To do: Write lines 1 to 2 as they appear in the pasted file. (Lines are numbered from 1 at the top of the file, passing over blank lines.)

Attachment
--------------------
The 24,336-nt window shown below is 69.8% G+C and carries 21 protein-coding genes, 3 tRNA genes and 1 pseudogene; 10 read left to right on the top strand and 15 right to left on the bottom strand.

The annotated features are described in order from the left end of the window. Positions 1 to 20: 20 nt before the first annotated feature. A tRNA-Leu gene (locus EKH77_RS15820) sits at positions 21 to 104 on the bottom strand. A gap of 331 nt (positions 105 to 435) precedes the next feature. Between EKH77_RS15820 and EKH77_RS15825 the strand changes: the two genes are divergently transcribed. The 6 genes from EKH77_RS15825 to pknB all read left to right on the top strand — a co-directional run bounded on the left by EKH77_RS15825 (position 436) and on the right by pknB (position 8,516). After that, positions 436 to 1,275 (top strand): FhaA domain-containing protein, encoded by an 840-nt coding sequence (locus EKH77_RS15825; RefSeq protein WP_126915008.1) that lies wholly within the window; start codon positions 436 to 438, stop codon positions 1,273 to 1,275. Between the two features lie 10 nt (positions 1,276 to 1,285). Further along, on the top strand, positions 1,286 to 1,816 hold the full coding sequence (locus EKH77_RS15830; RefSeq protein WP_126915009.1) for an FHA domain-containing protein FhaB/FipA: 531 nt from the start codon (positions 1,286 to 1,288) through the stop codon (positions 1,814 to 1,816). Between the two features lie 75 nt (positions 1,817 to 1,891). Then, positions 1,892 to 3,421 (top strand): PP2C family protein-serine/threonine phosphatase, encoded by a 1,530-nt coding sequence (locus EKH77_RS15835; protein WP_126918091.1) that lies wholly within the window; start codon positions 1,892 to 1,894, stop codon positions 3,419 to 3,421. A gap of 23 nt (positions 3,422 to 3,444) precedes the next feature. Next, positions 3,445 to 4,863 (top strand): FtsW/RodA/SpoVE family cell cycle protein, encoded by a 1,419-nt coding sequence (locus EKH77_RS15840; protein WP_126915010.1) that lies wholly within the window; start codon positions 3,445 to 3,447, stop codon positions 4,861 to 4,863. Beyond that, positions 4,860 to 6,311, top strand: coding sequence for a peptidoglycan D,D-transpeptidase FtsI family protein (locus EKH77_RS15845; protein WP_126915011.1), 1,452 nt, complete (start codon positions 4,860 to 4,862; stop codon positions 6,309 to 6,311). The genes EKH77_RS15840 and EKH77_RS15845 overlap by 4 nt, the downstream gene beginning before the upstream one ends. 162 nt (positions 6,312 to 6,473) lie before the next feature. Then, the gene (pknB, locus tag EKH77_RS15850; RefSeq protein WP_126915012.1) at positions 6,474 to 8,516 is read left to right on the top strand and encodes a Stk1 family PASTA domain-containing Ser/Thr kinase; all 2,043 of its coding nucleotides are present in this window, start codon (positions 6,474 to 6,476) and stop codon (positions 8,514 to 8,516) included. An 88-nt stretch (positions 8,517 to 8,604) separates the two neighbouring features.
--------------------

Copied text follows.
The 24,336-nt window shown below is 69.8% G+C and carries 21 protein-coding genes, 3 tRNA genes and 1 pseudogene; 10 read left to right on the top strand and 15 right to left on the bottom strand.

The annotated features are described in order from the left end of the window. Positions 1 to 20: 20 nt before the first annotated feature. A tRNA-Leu gene (locus EKH77_RS15820) sits at positions 21 to 104 on the bottom strand. A gap of 331 nt (positions 105 to 435) precedes the next feature. Between EKH77_RS15820 and EKH77_RS15825 the strand changes: the two genes are divergently transcribed. The 6 genes from EKH77_RS15825 to pknB all read left to right on the top strand — a co-directional run bounded on the left by EKH77_RS15825 (position 436) and on the right by pknB (position 8,516). After that, positions 436 to 1,275 (top strand): FhaA domain-containing protein, encoded by an 840-nt coding sequence (locus EKH77_RS15825; RefSeq protein WP_126915008.1) that lies wholly within the window; start codon positions 436 to 438, stop codon positions 1,273 to 1,275. Between the two features lie 10 nt (positions 1,276 to 1,285). Further along, on the top strand, positions 1,286 to 1,816 hold the full coding sequence (locus EKH77_RS15830; RefSeq protein WP_126915009.1) for an FHA domain-containing protein FhaB/FipA: 531 nt from the start codon (positions 1,286 to 1,288) through the stop codon (positions 1,814 to 1,816). Between the two features lie 75 nt (positions 1,817 to 1,891). Then, positions 1,892 to 3,421 (top strand): PP2C family protein-serine/threonine phosphatase, encoded by a 1,530-nt coding sequence (locus EKH77_RS15835; protein WP_126918091.1) that lies wholly within the window; start codon positions 1,892 to 1,894, stop codon positions 3,419 to 3,421. A gap of 23 nt (positions 3,422 to 3,444) precedes the next feature. Next, positions 3,445 to 4,863 (top strand): FtsW/RodA/SpoVE family cell cycle protein, encoded by a 1,419-nt coding sequence (locus EKH77_RS15840; protein WP_126915010.1) that lies wholly within the window; start codon positions 3,445 to 3,447, stop codon positions 4,861 to 4,863. Beyond that, positions 4,860 to 6,311, top strand: coding sequence for a peptidoglycan D,D-transpeptidase FtsI family protein (locus EKH77_RS15845; protein WP_126915011.1), 1,452 nt, complete (start codon positions 4,860 to 4,862; stop codon positions 6,309 to 6,311). The genes EKH77_RS15840 and EKH77_RS15845 overlap by 4 nt, the downstream gene beginning before the upstream one ends. 162 nt (positions 6,312 to 6,473) lie before the next feature. Then, the gene (pknB, locus tag EKH77_RS15850; RefSeq protein WP_126915012.1) at positions 6,474 to 8,516 is read left to right on the top strand and encodes a Stk1 family PASTA domain-containing Ser/Thr kinase; all 2,043 of its coding nucleotides are present in this window, start codon (positions 6,474 to 6,476) and stop codon (positions 8,514 to 8,516) included. An 88-nt stretch (positions 8,517 to 8,604) separates the two neighbouring features.